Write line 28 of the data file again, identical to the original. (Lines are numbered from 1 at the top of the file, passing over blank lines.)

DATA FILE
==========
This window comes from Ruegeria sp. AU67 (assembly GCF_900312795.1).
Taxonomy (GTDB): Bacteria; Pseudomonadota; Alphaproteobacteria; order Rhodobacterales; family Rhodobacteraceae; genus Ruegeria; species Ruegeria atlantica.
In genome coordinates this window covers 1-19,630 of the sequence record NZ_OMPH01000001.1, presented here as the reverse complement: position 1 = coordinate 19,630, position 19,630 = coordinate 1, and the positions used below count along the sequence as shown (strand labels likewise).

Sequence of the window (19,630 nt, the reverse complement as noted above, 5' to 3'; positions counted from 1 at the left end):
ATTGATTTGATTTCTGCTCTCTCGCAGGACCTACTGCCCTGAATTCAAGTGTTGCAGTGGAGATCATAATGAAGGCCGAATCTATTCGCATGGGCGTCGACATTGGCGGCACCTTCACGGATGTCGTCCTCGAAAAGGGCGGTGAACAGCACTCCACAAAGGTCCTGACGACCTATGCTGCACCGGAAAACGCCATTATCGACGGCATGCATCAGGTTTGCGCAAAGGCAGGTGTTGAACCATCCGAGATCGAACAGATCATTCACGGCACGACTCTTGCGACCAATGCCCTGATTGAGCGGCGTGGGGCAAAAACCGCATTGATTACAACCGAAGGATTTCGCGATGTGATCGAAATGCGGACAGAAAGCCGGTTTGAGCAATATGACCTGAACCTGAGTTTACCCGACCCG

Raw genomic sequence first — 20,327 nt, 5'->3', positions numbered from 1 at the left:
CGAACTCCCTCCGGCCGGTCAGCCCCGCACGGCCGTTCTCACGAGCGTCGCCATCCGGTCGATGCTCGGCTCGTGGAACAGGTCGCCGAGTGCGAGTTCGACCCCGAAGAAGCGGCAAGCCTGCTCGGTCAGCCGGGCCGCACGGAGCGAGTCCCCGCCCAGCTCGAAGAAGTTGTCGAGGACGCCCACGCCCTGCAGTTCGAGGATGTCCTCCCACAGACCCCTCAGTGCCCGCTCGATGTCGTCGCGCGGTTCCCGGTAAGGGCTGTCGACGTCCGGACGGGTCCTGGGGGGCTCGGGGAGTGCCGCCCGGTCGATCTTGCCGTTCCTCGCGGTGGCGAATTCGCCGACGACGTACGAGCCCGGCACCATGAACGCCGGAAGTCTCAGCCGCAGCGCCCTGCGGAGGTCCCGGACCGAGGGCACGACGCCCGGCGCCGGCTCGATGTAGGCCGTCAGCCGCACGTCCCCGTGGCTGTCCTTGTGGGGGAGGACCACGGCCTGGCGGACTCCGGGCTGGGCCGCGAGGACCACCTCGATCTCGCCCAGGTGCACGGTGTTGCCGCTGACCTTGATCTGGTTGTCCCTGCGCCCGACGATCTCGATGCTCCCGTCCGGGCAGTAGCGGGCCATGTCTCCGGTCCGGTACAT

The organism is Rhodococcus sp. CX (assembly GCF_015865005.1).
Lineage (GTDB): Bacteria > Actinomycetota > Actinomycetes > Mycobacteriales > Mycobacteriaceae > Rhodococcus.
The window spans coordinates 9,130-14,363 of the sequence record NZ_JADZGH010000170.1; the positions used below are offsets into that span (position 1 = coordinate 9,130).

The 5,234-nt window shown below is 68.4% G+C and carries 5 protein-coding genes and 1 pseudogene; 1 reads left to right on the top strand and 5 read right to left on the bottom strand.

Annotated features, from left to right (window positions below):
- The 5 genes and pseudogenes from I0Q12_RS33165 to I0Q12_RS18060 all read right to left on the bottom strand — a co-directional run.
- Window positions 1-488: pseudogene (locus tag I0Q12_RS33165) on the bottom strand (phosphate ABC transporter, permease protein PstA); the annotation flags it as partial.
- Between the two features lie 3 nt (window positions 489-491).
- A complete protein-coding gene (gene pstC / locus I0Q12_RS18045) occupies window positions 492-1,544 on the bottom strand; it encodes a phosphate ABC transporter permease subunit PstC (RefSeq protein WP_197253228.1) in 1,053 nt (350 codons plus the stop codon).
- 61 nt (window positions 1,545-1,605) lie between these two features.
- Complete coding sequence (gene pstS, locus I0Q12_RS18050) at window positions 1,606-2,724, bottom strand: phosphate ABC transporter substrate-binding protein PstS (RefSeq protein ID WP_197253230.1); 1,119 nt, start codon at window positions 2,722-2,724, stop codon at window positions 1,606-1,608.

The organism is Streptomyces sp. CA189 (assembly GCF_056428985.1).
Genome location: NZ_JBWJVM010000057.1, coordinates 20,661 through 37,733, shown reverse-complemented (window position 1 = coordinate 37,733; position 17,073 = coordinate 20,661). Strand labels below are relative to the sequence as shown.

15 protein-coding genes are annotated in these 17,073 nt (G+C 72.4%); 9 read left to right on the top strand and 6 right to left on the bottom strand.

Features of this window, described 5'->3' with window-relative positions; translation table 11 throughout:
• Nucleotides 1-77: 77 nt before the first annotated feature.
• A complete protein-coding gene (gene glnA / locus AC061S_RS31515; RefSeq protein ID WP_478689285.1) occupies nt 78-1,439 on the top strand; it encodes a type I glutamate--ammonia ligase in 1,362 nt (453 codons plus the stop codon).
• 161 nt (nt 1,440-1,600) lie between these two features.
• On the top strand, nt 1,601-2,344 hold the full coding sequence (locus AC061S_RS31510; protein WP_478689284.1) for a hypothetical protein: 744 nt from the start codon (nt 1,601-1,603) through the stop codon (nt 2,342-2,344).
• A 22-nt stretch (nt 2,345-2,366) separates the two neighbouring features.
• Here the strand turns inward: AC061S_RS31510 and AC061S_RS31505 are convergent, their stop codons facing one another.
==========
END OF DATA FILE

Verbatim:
• Here the strand turns inward: AC061S_RS31510 and AC061S_RS31505 are convergent, their stop codons facing one another.